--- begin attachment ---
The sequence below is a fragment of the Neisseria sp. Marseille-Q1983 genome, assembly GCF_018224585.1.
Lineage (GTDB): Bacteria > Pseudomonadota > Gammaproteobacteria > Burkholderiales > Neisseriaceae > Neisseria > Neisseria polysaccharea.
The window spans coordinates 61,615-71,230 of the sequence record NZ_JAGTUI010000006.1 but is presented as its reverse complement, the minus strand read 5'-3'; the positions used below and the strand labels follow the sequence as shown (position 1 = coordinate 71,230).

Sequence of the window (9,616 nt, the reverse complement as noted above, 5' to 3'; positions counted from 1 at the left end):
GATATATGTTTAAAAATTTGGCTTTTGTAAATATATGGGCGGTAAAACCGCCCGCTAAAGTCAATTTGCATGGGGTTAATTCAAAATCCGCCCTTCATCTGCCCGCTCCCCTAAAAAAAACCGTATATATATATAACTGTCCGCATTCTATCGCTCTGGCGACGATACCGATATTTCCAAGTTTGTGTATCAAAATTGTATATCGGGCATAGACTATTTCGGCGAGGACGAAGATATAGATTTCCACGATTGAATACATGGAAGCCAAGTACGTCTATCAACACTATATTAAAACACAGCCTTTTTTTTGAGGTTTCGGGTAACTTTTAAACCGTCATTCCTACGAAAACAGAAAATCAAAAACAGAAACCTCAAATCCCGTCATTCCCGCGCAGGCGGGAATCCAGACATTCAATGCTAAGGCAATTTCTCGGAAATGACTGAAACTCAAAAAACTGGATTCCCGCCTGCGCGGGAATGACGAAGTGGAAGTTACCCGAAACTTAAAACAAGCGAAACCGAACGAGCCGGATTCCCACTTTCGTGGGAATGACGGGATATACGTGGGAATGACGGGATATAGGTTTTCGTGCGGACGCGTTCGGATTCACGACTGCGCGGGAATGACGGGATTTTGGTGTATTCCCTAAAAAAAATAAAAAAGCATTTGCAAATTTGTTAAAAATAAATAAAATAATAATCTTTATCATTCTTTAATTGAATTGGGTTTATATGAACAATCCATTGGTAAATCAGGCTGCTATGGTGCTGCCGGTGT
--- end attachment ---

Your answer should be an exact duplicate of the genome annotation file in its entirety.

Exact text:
The sequence below is a fragment of the Neisseria sp. Marseille-Q1983 genome, assembly GCF_018224585.1.
Lineage (GTDB): Bacteria > Pseudomonadota > Gammaproteobacteria > Burkholderiales > Neisseriaceae > Neisseria > Neisseria polysaccharea.
The window spans coordinates 61,615-71,230 of the sequence record NZ_JAGTUI010000006.1 but is presented as its reverse complement, the minus strand read 5'-3'; the positions used below and the strand labels follow the sequence as shown (position 1 = coordinate 71,230).

Sequence of the window (9,616 nt, the reverse complement as noted above, 5' to 3'; positions counted from 1 at the left end):
GATATATGTTTAAAAATTTGGCTTTTGTAAATATATGGGCGGTAAAACCGCCCGCTAAAGTCAATTTGCATGGGGTTAATTCAAAATCCGCCCTTCATCTGCCCGCTCCCCTAAAAAAAACCGTATATATATATAACTGTCCGCATTCTATCGCTCTGGCGACGATACCGATATTTCCAAGTTTGTGTATCAAAATTGTATATCGGGCATAGACTATTTCGGCGAGGACGAAGATATAGATTTCCACGATTGAATACATGGAAGCCAAGTACGTCTATCAACACTATATTAAAACACAGCCTTTTTTTTGAGGTTTCGGGTAACTTTTAAACCGTCATTCCTACGAAAACAGAAAATCAAAAACAGAAACCTCAAATCCCGTCATTCCCGCGCAGGCGGGAATCCAGACATTCAATGCTAAGGCAATTTCTCGGAAATGACTGAAACTCAAAAAACTGGATTCCCGCCTGCGCGGGAATGACGAAGTGGAAGTTACCCGAAACTTAAAACAAGCGAAACCGAACGAGCCGGATTCCCACTTTCGTGGGAATGACGGGATATACGTGGGAATGACGGGATATAGGTTTTCGTGCGGACGCGTTCGGATTCACGACTGCGCGGGAATGACGGGATTTTGGTGTATTCCCTAAAAAAAATAAAAAAGCATTTGCAAATTTGTTAAAAATAAATAAAATAATAATCTTTATCATTCTTTAATTGAATTGGGTTTATATGAACAATCCATTGGTAAATCAGGCTGCTATGGTGCTGCCGGTGT